We've had experience of both, ds moved from a private to the local state primary and he's moving back into a private school (once we know if he has a place). The whole learning ethos is different in the schools, in the private there was alot of emphasis on the academic side, all the children (and parents) knew this and it was expected. Behaviour is generally alot better in a private school (not all though I'm sure), there are alot more trips/after school activities, standards are (generally) very high. Do remember that private schools are not all good schools, some are dire. We once had a head that suggested I pack ds off to a 'religious boarding school with a strong male housemaster'. Ds has aspergers so doesn't behave in the 'normal' way.hmm There are alot of schools that are just after money so be wary, others overuse gap year students to make up staff numbers.

Quattrocento Fri 24-Jul-09 09:50:17

You presumably mean that you are considering moving from state to private.

Well, whether or not it's "better" will depend upon the relative merits of the schools you are considering, and also upon the aptitudes etc of your child/children.

Mine have both gone to academic prep schools because variously:

1. The academic standards are way higher than the local state options - there are simply more brighter pupils creating a bit of healthy academic competition
2. Smaller class sizes (18-20 compared with 30+)
3. Lots of sports - every day - with lots of different sporting options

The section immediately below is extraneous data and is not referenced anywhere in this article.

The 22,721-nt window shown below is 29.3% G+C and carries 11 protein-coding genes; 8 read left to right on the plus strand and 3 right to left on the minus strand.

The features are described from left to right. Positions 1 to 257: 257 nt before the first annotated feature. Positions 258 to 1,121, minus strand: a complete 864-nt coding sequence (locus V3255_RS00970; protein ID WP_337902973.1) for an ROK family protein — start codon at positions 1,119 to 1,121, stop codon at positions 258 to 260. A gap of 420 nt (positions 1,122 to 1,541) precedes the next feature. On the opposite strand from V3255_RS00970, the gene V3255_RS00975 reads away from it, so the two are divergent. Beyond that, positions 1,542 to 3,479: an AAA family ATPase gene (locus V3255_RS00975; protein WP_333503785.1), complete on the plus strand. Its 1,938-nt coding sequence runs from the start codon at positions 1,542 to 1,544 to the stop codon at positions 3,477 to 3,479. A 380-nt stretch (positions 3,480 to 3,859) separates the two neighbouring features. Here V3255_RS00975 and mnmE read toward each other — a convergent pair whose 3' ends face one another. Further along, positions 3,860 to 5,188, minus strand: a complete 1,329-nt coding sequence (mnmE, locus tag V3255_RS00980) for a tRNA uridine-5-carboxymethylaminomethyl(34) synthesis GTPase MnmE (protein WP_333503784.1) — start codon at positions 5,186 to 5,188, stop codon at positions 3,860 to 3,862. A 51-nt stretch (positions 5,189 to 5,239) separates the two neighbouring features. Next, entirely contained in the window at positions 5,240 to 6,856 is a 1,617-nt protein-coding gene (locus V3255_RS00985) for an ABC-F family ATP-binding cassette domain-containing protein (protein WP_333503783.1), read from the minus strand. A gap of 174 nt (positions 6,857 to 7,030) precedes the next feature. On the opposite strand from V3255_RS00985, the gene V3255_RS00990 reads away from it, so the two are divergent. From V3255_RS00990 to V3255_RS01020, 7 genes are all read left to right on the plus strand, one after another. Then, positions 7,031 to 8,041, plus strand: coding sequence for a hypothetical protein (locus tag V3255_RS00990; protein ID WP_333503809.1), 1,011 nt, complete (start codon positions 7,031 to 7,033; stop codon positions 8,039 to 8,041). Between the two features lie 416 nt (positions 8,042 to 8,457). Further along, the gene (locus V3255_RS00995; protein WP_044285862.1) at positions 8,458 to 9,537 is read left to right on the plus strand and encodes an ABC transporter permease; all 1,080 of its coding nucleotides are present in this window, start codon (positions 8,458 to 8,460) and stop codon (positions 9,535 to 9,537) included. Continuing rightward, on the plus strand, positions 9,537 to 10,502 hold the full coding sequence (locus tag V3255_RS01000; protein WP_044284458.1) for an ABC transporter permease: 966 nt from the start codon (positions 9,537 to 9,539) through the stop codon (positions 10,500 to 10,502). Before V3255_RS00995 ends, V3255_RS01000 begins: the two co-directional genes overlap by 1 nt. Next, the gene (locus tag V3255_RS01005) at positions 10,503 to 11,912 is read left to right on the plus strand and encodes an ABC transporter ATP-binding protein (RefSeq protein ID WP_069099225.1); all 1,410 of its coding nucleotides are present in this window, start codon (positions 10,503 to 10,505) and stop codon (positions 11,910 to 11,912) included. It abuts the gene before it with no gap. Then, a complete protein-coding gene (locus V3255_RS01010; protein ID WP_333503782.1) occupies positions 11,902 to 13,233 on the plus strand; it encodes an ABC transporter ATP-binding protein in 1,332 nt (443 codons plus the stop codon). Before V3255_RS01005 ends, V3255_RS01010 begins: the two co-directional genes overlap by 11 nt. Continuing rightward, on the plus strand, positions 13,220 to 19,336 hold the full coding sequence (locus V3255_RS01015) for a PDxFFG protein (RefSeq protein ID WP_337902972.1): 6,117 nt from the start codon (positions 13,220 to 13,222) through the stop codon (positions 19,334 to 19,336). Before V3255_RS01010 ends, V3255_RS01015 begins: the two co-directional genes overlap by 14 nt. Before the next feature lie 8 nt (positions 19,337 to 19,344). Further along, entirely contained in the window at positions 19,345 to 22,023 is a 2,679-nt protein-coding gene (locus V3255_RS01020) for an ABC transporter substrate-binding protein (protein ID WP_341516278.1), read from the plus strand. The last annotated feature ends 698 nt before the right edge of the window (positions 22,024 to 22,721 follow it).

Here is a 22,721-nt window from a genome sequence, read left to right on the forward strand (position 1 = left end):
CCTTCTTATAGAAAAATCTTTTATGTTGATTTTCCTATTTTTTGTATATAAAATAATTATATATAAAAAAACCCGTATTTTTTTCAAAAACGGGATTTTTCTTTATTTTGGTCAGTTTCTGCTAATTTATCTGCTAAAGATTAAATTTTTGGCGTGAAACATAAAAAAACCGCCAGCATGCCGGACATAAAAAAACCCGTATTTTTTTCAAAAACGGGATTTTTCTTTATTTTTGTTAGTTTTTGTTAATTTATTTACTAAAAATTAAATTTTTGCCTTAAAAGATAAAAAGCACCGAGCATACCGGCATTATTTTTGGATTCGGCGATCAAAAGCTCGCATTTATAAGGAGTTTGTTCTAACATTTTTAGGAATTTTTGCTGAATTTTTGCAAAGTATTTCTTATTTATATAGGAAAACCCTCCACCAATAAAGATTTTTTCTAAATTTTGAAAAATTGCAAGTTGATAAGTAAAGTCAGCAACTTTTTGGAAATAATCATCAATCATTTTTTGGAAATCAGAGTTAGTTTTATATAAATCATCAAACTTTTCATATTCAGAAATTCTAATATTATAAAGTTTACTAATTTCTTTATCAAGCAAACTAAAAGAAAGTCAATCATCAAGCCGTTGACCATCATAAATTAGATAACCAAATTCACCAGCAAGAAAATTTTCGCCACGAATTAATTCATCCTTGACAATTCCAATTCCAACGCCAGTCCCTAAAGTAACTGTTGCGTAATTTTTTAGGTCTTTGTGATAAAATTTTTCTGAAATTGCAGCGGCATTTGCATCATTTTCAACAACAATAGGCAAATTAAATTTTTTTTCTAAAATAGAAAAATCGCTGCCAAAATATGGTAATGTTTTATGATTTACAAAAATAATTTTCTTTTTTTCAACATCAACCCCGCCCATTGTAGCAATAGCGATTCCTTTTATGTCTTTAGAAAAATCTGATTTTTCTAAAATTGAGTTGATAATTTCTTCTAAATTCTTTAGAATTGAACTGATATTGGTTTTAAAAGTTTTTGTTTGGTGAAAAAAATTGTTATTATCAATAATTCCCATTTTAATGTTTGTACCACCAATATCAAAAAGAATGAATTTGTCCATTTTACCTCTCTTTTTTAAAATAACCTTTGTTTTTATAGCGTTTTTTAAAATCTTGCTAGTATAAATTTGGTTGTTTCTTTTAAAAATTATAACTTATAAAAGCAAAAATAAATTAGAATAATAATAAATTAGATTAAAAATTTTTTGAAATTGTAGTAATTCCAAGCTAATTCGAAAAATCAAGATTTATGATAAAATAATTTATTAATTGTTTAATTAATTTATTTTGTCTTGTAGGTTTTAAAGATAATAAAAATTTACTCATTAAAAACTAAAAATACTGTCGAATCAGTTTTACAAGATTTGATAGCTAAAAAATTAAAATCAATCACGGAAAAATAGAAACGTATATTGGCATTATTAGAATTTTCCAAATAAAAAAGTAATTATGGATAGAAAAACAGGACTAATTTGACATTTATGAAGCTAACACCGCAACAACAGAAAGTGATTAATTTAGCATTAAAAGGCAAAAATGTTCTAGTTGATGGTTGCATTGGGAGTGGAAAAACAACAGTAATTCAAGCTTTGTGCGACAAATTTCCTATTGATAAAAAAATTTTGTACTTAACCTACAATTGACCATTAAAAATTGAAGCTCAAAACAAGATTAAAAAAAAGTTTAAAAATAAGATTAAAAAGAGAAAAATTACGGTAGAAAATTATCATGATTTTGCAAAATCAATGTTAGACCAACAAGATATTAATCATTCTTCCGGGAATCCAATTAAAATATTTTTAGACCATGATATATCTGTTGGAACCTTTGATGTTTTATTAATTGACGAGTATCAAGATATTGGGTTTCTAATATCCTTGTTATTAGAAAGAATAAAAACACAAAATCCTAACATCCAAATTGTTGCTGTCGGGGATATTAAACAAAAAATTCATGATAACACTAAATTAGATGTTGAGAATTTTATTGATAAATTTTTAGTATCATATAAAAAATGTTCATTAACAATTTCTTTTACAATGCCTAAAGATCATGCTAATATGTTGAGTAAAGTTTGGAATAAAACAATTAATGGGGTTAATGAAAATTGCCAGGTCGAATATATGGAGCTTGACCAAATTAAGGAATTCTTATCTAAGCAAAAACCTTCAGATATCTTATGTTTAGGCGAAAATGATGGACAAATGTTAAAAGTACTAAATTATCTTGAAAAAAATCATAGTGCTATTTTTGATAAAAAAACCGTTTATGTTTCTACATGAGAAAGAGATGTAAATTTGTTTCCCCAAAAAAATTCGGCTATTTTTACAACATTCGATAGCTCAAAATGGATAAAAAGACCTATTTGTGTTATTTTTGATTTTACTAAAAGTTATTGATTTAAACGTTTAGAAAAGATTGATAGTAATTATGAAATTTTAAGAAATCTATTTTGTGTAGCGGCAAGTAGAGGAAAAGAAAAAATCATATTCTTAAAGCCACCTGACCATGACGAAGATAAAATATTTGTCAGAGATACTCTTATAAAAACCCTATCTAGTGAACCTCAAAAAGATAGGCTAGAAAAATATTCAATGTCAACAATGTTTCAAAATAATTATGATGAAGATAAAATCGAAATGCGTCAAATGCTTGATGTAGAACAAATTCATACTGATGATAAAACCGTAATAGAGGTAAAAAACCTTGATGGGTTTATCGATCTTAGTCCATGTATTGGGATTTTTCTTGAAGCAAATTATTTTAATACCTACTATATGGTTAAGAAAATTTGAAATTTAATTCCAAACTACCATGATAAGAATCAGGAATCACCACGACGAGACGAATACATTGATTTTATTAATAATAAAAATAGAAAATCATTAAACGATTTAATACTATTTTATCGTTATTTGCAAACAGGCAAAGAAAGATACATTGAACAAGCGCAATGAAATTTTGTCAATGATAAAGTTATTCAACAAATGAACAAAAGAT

4. Lots of music - two choirs, an orchestra, guitar, string, woodwind groups
5. Better racial mix

I haven't regretted it. The challenge for these sorts of schools is at secondary level though. If the children can gallop along quite happily to SATS-equivalent level 6 at the end of primary, then where do they go at secondary if the schools are tied (as the DCs are) to the GCSE/A level system?

ScummyMummy Fri 24-Jul-09 09:53:12

It depends what you want from a school and an education system.

BonsoirAnna Fri 24-Jul-09 09:54:32

"If the children can gallop along quite happily to SATS-equivalent level 6 at the end of primary, then where do they go at secondary if the schools are tied (as the DCs are) to the GCSE/A level system?"

This is critical issue in all our Western so-called developed countries which are suffering from lowering academic standards in the name of widening participation : we had dinner the night before last with other French parents and we were all lamenting the low standards expected of our offspring durin the collège years (11-15).

There are ways and means of creating higher learning objectives for your offspring than those offered by school, but they require hard work and financial investment by parents.

charitygirl Fri 24-Jul-09 09:56:03

Its pointless for primary

stuffitlllama Fri 24-Jul-09 09:56:29

Very good extra curricular. Smaller class sizes. Sometimes accelerated curricula.

Not nec better than grammars academically.

Join the discussion

Join the discussion

Registering is free, easy, and means you can join in the discussion, get discounts, win prizes and lots more.

Register now